I brought the stand home on my luggage rack.
Here is the tank in my truck. I still have to lug the thing out and into my apartment. Maybe during lunch tomorrow…
Here is the tank stand after I have knocked most of the rust off of it with a wire brush in my drill. I have set up the plastic so I can paint in the house. It’s too windy, humid and dark outside to paint.
Here you can see the stand getting painted up so it looks good.
WAAAAaaaay back in Janurary, I started this project. Tonight, I finally finished it – well, I got one of the several cameras hacked.
Just a reminder, one of the guys at my PHP Meetup handed me a few Walgreens Digital Cameras, and some parts and said he can’t solder well enough to give it a try.
Well, it has been sitting on my table for the last 2 months because I couldn’t find my desoldering tools. While blogging about it last time, I remembered where they where. In my RC car stuff, and not in my electronics hutch where they should be. So tonight I dug it out.
Well, tonight I desoldered the card on the camera. I thought I had broke it when the card came off with a click. I only lifted a single trace, which is pretty good for not having done surgery on electronics in years. I had to tweak all the pins on the memory card socket, as they didn’t quite reach right. I also had to do a ‘stupid’ soldering job for 2 of the pins, as they simply didn’t line up with where they needed to go at all.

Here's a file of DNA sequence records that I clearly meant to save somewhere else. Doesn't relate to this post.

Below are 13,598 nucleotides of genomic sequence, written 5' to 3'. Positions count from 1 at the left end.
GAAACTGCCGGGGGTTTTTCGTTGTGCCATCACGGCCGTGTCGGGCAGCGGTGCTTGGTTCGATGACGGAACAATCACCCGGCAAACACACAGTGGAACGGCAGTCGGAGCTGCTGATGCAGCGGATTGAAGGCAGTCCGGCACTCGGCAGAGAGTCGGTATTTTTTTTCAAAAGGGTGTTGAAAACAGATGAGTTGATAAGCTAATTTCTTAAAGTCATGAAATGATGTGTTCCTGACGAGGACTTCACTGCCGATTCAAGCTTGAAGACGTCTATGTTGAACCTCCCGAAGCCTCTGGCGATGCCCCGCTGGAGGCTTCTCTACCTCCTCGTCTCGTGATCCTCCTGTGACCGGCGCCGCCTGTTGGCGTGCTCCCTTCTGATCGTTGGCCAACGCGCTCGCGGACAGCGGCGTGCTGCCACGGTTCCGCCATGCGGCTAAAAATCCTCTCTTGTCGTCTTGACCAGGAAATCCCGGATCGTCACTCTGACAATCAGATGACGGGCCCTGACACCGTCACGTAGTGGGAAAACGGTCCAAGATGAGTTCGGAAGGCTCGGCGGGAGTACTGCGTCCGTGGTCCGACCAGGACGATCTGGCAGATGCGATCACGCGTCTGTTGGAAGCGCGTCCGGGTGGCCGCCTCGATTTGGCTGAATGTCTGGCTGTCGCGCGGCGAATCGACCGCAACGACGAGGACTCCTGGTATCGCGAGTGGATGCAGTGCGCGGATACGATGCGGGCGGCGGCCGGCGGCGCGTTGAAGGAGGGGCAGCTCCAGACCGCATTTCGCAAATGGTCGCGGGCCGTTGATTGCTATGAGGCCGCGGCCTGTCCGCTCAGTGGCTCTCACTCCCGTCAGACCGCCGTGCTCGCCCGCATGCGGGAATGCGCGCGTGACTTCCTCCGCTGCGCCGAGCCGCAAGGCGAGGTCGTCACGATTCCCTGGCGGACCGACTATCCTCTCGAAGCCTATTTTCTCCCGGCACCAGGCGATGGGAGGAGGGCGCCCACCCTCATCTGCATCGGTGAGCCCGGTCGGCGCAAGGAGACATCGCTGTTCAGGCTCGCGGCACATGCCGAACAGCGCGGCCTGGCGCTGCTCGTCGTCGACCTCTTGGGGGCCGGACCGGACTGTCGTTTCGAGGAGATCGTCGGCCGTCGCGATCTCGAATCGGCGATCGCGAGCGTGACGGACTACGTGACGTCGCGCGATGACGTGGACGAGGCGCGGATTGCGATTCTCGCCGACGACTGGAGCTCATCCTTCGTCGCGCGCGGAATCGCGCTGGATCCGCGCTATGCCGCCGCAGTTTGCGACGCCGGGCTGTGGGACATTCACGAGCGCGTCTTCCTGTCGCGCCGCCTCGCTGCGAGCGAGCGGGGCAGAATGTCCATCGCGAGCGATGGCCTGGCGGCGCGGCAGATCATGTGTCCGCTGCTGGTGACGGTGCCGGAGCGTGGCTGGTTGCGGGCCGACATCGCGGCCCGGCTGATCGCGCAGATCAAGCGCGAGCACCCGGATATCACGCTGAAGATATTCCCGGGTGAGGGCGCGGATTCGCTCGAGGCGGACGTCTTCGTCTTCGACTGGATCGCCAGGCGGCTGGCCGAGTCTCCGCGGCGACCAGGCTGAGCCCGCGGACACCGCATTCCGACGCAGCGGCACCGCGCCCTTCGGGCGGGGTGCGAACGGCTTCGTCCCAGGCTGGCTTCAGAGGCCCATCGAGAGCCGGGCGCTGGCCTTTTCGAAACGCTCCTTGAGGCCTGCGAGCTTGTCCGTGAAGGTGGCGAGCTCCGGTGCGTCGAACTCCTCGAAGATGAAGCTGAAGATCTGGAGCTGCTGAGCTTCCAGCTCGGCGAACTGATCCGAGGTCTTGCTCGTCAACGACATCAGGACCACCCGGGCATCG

Here is the very first photo I took with the camera. I was trying to see if the memory card I first grabbed was good. It appears it wasn’t. I tried the 2nd card in the computer first. The computer could read it. The camera could too! Here is my poor, neglected fish tank in the computer room. The camera takes 1280×1024 pixel images. The date is WAY off on the camera, back in 2001, with no way to change it on the camera that I see.
This is the second photo I took. This is a photo of my computer with the card reader with the bad card in the slot.
This is a pretty cool project, it is self-documenting. Here are the spare parts from this project. 1 Daughter card, 1 card bay cover which can’t be used because it’s not hinged, a couple of peices of tape that probably helped seal up the imager, and 2 screws that held the daughter card in. I had a terrible time with trying to get the power switch to work with the cameara back together, so I had to ‘adjust’ that area by filing the slot the switch-slide operated in. It now turns on and off fine with that extra play in the switch.
Cold… it was 45 in my kitchen this morning. I went and bought some fish tank heaters for my aquariums last night, but the water was so cold that I am afraid to use them. I am concerned that the heaters will warm the tanks up so fast that it may kill the fish. Fish don’t like drastic temperature changes and I am looking at 15-20 degrees or even more in how ever fast it takes the little heater to work.
It looks to be warming back up a bit for this weekend. So maybe if I am lucky I won’t end up with fishcicles.